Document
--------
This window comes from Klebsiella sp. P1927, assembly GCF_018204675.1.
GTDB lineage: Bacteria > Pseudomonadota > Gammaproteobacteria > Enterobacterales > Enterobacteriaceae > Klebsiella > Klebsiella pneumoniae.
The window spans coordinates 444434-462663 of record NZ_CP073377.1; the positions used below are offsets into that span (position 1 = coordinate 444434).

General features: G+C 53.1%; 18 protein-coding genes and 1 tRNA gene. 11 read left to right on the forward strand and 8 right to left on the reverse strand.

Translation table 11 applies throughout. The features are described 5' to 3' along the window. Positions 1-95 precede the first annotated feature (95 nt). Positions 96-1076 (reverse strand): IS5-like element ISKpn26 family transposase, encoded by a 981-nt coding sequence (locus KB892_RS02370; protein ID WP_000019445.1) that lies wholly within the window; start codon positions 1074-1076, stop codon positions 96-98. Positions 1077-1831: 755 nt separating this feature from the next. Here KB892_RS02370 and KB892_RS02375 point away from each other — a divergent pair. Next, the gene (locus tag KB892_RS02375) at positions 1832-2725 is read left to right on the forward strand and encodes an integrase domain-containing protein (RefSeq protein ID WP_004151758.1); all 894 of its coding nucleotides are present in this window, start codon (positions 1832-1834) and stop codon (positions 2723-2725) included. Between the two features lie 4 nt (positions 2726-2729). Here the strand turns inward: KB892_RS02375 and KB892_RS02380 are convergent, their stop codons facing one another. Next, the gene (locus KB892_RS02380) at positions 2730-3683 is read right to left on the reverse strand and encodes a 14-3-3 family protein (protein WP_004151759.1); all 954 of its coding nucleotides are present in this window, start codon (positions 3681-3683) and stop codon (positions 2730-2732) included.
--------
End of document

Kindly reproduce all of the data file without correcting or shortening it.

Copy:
This window comes from Klebsiella sp. P1927, assembly GCF_018204675.1.
GTDB lineage: Bacteria > Pseudomonadota > Gammaproteobacteria > Enterobacterales > Enterobacteriaceae > Klebsiella > Klebsiella pneumoniae.
The window spans coordinates 444434-462663 of record NZ_CP073377.1; the positions used below are offsets into that span (position 1 = coordinate 444434).

General features: G+C 53.1%; 18 protein-coding genes and 1 tRNA gene. 11 read left to right on the forward strand and 8 right to left on the reverse strand.

Translation table 11 applies throughout. The features are described 5' to 3' along the window. Positions 1-95 precede the first annotated feature (95 nt). Positions 96-1076 (reverse strand): IS5-like element ISKpn26 family transposase, encoded by a 981-nt coding sequence (locus KB892_RS02370; protein ID WP_000019445.1) that lies wholly within the window; start codon positions 1074-1076, stop codon positions 96-98. Positions 1077-1831: 755 nt separating this feature from the next. Here KB892_RS02370 and KB892_RS02375 point away from each other — a divergent pair. Next, the gene (locus tag KB892_RS02375) at positions 1832-2725 is read left to right on the forward strand and encodes an integrase domain-containing protein (RefSeq protein ID WP_004151758.1); all 894 of its coding nucleotides are present in this window, start codon (positions 1832-1834) and stop codon (positions 2723-2725) included. Between the two features lie 4 nt (positions 2726-2729). Here the strand turns inward: KB892_RS02375 and KB892_RS02380 are convergent, their stop codons facing one another. Next, the gene (locus KB892_RS02380) at positions 2730-3683 is read right to left on the reverse strand and encodes a 14-3-3 family protein (protein WP_004151759.1); all 954 of its coding nucleotides are present in this window, start codon (positions 3681-3683) and stop codon (positions 2730-2732) included.